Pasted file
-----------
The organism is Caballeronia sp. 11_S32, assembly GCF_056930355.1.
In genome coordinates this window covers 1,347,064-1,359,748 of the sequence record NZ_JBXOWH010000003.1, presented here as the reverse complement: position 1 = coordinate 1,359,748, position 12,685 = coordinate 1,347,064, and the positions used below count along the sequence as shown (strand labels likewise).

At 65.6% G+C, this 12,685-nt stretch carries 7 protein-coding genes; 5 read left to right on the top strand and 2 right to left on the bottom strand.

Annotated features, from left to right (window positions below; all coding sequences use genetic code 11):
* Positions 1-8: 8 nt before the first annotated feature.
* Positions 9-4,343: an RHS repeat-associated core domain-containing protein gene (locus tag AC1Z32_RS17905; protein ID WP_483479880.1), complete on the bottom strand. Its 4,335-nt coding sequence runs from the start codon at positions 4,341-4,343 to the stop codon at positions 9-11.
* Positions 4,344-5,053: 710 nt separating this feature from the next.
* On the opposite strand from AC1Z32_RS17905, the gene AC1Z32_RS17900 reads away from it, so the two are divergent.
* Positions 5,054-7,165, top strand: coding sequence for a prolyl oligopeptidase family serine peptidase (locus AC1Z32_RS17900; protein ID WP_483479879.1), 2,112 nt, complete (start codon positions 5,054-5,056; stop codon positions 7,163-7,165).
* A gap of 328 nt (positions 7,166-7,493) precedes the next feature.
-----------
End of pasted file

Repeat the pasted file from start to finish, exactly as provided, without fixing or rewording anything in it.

The organism is Caballeronia sp. 11_S32, assembly GCF_056930355.1.
In genome coordinates this window covers 1,347,064-1,359,748 of the sequence record NZ_JBXOWH010000003.1, presented here as the reverse complement: position 1 = coordinate 1,359,748, position 12,685 = coordinate 1,347,064, and the positions used below count along the sequence as shown (strand labels likewise).

At 65.6% G+C, this 12,685-nt stretch carries 7 protein-coding genes; 5 read left to right on the top strand and 2 right to left on the bottom strand.

Annotated features, from left to right (window positions below; all coding sequences use genetic code 11):
* Positions 1-8: 8 nt before the first annotated feature.
* Positions 9-4,343: an RHS repeat-associated core domain-containing protein gene (locus tag AC1Z32_RS17905; protein ID WP_483479880.1), complete on the bottom strand. Its 4,335-nt coding sequence runs from the start codon at positions 4,341-4,343 to the stop codon at positions 9-11.
* Positions 4,344-5,053: 710 nt separating this feature from the next.
* On the opposite strand from AC1Z32_RS17905, the gene AC1Z32_RS17900 reads away from it, so the two are divergent.
* Positions 5,054-7,165, top strand: coding sequence for a prolyl oligopeptidase family serine peptidase (locus AC1Z32_RS17900; protein ID WP_483479879.1), 2,112 nt, complete (start codon positions 5,054-5,056; stop codon positions 7,163-7,165).
* A gap of 328 nt (positions 7,166-7,493) precedes the next feature.